Limerick City and County Council gave the green light to the project in March 2018
A HOMEOWNER’s council-approved house extension in a Limerick city estate has been rejected by An Bord Pleanala, following objections from a number of neighbours.
The appeal relates to an application to retain permission for the construction of a single-storey extension, comprising a playroom and a family living area, in the Castletroy area.
Limerick City and County Council gave the green light to the project in March 2018. A total of eight resident submissions were then lodged with the planning authority, critical of their neighbour’s plans.
The development would have run parallel to two houses’ rear boundary walls, and the four facades of the extension would consist of glazing.
An appeal was lodged by one neighbour on behalf of eight residents in the area.
Among a number of concerns, two homeowners said it would have been “an invasion of privacy to have such an expansively glazed extension in close proximity to children’s bedrooms”.
It was argued that a proposed privacy shield added to the windows could “be peeled off at any time”.
The residents argued that there would be an impact on sunlight.
The applicant considered the appeal “not valid” and that the Bord did not have jurisdiction to consider the appeal. She argued that it would have “no material impact on sunlight”.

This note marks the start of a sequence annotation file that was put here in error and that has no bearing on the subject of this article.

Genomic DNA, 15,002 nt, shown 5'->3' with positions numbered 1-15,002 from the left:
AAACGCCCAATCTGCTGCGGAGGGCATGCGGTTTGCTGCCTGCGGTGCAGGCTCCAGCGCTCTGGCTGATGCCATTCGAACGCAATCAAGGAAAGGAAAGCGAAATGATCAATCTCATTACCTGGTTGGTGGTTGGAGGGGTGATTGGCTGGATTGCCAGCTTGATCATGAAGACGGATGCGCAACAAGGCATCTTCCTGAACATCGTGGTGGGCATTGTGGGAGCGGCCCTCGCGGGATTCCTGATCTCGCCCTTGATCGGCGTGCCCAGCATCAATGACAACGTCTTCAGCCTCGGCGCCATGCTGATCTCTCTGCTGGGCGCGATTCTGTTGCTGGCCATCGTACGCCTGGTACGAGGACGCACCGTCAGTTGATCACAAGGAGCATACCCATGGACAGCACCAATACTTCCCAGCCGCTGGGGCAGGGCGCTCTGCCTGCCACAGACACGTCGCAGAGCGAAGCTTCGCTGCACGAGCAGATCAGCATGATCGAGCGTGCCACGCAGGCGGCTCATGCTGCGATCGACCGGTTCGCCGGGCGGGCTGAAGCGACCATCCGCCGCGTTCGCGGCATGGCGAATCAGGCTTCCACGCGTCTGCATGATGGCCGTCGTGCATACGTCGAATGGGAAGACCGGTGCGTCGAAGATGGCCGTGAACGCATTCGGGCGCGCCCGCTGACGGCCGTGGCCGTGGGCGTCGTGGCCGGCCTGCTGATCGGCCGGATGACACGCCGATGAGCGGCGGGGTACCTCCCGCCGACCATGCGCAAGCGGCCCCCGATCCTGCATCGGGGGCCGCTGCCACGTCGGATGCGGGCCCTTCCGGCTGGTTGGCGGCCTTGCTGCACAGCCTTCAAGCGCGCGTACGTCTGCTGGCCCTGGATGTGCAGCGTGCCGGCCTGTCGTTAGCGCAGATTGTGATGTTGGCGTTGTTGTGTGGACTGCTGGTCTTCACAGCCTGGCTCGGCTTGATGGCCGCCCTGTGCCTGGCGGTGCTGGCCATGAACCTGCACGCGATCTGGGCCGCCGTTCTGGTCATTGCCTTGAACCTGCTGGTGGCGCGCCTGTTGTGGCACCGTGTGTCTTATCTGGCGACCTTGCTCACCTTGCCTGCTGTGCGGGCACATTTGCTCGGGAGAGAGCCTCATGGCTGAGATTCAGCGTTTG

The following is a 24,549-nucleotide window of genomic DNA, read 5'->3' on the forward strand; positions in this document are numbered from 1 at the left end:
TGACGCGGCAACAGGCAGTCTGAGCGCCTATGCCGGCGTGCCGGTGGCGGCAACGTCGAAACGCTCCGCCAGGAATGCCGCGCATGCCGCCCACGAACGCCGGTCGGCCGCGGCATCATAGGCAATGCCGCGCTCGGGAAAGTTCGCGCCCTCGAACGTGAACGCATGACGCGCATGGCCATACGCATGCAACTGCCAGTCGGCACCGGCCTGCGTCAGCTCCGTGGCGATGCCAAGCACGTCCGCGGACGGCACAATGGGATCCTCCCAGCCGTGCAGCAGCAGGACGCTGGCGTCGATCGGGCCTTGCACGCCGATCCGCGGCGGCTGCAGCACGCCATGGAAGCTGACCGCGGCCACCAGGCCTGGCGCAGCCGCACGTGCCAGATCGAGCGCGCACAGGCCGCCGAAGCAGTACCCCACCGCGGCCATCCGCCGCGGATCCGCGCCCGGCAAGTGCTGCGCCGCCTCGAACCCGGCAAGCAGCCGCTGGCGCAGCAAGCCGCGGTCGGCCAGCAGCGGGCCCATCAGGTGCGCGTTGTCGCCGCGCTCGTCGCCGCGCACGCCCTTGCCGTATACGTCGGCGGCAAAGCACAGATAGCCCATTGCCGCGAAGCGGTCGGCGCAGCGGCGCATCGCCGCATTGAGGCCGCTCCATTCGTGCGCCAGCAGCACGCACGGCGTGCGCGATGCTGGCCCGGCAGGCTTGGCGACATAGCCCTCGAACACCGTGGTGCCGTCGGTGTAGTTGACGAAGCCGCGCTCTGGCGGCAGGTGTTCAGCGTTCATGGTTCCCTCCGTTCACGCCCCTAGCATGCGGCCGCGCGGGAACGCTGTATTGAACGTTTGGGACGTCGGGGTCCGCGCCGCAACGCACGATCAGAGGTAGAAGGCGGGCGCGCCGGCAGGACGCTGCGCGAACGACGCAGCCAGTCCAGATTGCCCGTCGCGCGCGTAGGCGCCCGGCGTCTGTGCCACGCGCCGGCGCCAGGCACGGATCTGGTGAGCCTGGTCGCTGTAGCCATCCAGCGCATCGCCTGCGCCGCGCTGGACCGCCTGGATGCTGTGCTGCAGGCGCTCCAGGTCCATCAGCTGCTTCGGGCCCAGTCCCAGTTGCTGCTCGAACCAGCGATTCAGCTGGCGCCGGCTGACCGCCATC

The residents described the applicant’s photos at further information stage as “biased”, however, she argued that they give “a clear presentation” of the proposals.
An Bord Pleanala,Inspector Ciara Kellett said she was satisfied the appeal was valid. With regards to the residents’ concerns over overlooking and impact privacy, Ms Kellett said the glazing is “excessive and exacerbates the degree and perception of overlooking”.
She added that she was not satisfied that the privacy shields were “an acceptable permanent solution”.
She added: “I am of the opinion that the playroom should be removed completely which would mitigate the impacts.”
She said the extension would not have an impact on daylight.
She recommended that permission be granted, provided the applicant adheres to a number of conditions, including a reduction in the length of the extension.
But, rejecting the plans, An Bord Pleanala said the proposal would “seriously injure the residential amenities of adjoining properties by reason of visual obtrusion, overlooking and overbearing".
An Bord Pleanala added that the inspector’s suggestion to reduce the extension’s length “would not satisfactorily mitigate [the] impacts”.